The social impacts of family separation on refugee settlement and inclusion in Australia: Executive Summary
reportposted on 01.10.2019 by Rebecca Wickes, John Van Kooy, Rebecca Powell, Claire Moran
A formal account of an observation, investigation, finding, activity or any other type of information.
Family reunion is an important component of successful migrant settlement. Yet in Australia, some humanitarian migrants are at a disadvantage when applying for family reunification visas. Emerging evidence reveals that family separation can have negative effects on an individual’s well-being and compromise the settlement process for new migrants.
The aim of this report is to examine the relationship between family reunion and successful settlement for refugees. Conducted by the Monash Migration and Inclusion Centre and supported by the Oxfam-Monash Partnership, this report provides foundational evidence to inform policy on family reunion in Australia, with a specific focus on the impact of family separation and resettlement on social inclusion outcomes for refugees.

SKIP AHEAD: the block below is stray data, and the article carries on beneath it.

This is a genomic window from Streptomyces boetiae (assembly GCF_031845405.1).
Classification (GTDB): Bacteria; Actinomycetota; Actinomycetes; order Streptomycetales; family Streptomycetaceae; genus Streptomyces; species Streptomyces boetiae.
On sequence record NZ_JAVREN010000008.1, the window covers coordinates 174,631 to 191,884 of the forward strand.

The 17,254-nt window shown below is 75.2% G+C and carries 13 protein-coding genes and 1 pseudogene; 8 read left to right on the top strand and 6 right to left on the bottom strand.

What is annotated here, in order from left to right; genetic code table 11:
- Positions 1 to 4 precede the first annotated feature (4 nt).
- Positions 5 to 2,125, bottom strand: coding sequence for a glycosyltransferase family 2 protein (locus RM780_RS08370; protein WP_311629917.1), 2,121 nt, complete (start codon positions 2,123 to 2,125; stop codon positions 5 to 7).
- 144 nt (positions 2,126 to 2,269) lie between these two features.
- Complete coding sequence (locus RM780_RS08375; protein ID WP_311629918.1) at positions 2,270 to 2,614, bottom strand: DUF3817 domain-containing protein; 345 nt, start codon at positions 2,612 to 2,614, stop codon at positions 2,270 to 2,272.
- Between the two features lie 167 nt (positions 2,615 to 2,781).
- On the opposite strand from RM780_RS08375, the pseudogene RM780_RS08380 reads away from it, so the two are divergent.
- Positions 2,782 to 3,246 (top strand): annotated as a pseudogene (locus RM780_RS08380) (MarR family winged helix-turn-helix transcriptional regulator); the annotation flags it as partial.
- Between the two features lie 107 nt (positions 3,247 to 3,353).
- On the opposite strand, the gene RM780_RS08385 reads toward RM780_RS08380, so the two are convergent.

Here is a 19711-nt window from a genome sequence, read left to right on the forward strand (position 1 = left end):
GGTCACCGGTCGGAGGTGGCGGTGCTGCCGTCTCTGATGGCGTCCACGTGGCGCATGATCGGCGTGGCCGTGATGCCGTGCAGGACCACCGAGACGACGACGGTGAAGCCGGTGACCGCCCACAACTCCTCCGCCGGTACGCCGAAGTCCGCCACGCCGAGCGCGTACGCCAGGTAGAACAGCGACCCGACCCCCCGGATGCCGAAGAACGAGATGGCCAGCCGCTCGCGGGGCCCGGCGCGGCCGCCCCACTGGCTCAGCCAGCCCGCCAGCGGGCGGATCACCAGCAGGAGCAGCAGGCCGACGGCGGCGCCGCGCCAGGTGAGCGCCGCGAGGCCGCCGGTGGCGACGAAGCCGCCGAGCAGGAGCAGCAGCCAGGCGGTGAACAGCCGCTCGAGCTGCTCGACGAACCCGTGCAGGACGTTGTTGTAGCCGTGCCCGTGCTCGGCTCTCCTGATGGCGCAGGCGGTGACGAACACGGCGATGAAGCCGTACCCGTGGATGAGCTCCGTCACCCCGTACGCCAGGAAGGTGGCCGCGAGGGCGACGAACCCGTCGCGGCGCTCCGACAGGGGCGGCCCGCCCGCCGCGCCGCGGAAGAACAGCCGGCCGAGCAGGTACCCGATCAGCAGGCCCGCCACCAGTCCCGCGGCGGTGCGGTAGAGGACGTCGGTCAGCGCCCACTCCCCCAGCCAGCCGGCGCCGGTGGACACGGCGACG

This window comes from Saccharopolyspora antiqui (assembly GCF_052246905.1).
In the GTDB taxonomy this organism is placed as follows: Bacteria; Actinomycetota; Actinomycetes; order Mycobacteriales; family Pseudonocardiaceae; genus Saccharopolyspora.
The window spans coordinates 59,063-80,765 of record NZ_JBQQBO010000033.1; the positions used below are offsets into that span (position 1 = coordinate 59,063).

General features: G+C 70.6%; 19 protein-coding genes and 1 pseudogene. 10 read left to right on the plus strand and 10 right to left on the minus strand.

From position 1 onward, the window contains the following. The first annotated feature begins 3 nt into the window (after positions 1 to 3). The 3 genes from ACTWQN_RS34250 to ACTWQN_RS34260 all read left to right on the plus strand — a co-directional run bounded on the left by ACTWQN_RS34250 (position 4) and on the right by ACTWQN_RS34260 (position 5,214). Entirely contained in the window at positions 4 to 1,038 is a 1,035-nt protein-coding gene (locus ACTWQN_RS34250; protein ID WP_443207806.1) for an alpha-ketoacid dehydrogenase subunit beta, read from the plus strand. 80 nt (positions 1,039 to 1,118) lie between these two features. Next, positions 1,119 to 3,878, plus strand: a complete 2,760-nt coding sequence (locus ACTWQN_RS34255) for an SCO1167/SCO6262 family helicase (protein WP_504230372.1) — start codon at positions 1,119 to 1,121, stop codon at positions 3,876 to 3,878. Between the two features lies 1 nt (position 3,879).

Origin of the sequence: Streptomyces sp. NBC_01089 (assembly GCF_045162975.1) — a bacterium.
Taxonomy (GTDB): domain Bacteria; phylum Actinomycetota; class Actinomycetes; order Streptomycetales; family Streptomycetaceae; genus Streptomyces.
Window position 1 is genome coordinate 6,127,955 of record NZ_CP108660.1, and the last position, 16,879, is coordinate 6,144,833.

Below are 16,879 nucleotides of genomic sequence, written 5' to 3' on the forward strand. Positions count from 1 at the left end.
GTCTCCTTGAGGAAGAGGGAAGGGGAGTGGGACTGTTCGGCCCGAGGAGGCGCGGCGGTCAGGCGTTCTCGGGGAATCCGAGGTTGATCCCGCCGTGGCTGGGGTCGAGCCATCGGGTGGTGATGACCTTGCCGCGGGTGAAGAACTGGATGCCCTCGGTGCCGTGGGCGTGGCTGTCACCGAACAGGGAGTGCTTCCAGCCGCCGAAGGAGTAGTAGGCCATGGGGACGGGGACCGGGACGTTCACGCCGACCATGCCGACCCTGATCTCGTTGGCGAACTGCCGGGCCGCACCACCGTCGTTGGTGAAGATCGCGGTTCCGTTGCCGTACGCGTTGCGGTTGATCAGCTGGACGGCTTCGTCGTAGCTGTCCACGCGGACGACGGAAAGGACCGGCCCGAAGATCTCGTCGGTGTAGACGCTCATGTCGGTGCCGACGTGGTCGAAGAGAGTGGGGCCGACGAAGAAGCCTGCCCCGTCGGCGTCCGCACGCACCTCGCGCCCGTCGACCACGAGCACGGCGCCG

This report comprises three data analysis methods: a systematic review of available scholarly and grey literature; an analysis of the ‘Building a New Life in Australia’ (BNLA) survey of humanitarian migrants; and two in-depth, case studies with refugees in Australia.
A number of barriers to refugee migrant settlement and the impacts of family separation on individuals and families were identified in this report. Costs and lengthy processing timeframes associated with family reunification visas hindered refugee settlement opportunities and potential. Prolonged family separation was associated with longer term difficulties achieving settlement milestones. Mental health concerns were related to family separation and employment and educational variables.